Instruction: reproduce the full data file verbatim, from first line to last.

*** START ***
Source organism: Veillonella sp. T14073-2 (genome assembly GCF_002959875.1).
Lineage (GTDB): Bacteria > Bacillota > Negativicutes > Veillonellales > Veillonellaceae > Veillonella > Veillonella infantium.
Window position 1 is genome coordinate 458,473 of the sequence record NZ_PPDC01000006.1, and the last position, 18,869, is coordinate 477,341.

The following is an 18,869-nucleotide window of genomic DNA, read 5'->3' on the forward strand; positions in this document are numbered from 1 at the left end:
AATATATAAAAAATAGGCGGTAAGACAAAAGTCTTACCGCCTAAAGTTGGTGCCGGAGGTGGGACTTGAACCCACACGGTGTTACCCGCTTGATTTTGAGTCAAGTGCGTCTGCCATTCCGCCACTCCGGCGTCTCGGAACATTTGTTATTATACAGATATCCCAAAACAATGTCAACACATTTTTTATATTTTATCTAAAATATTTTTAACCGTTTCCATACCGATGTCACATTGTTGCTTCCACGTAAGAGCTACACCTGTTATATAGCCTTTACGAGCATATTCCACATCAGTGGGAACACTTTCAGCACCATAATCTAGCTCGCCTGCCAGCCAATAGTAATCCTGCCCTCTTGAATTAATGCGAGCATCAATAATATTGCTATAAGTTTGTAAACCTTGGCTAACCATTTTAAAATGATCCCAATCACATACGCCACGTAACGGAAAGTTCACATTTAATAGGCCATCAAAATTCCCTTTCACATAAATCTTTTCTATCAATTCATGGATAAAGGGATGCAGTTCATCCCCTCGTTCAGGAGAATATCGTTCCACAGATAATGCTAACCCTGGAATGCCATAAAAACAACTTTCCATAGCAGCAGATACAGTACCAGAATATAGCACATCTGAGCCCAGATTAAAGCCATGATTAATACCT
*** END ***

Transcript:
Source organism: Veillonella sp. T14073-2 (genome assembly GCF_002959875.1).
Lineage (GTDB): Bacteria > Bacillota > Negativicutes > Veillonellales > Veillonellaceae > Veillonella > Veillonella infantium.
Window position 1 is genome coordinate 458,473 of the sequence record NZ_PPDC01000006.1, and the last position, 18,869, is coordinate 477,341.

The following is an 18,869-nucleotide window of genomic DNA, read 5'->3' on the forward strand; positions in this document are numbered from 1 at the left end:
AATATATAAAAAATAGGCGGTAAGACAAAAGTCTTACCGCCTAAAGTTGGTGCCGGAGGTGGGACTTGAACCCACACGGTGTTACCCGCTTGATTTTGAGTCAAGTGCGTCTGCCATTCCGCCACTCCGGCGTCTCGGAACATTTGTTATTATACAGATATCCCAAAACAATGTCAACACATTTTTTATATTTTATCTAAAATATTTTTAACCGTTTCCATACCGATGTCACATTGTTGCTTCCACGTAAGAGCTACACCTGTTATATAGCCTTTACGAGCATATTCCACATCAGTGGGAACACTTTCAGCACCATAATCTAGCTCGCCTGCCAGCCAATAGTAATCCTGCCCTCTTGAATTAATGCGAGCATCAATAATATTGCTATAAGTTTGTAAACCTTGGCTAACCATTTTAAAATGATCCCAATCACATACGCCACGTAACGGAAAGTTCACATTTAATAGGCCATCAAAATTCCCTTTCACATAAATCTTTTCTATCAATTCATGGATAAAGGGATGCAGTTCATCCCCTCGTTCAGGAGAATATCGTTCCACAGATAATGCTAACCCTGGAATGCCATAAAAACAACTTTCCATAGCAGCAGATACAGTACCAGAATATAGCACATCTGAGCCCAGATTAAAGCCATGATTAATACCT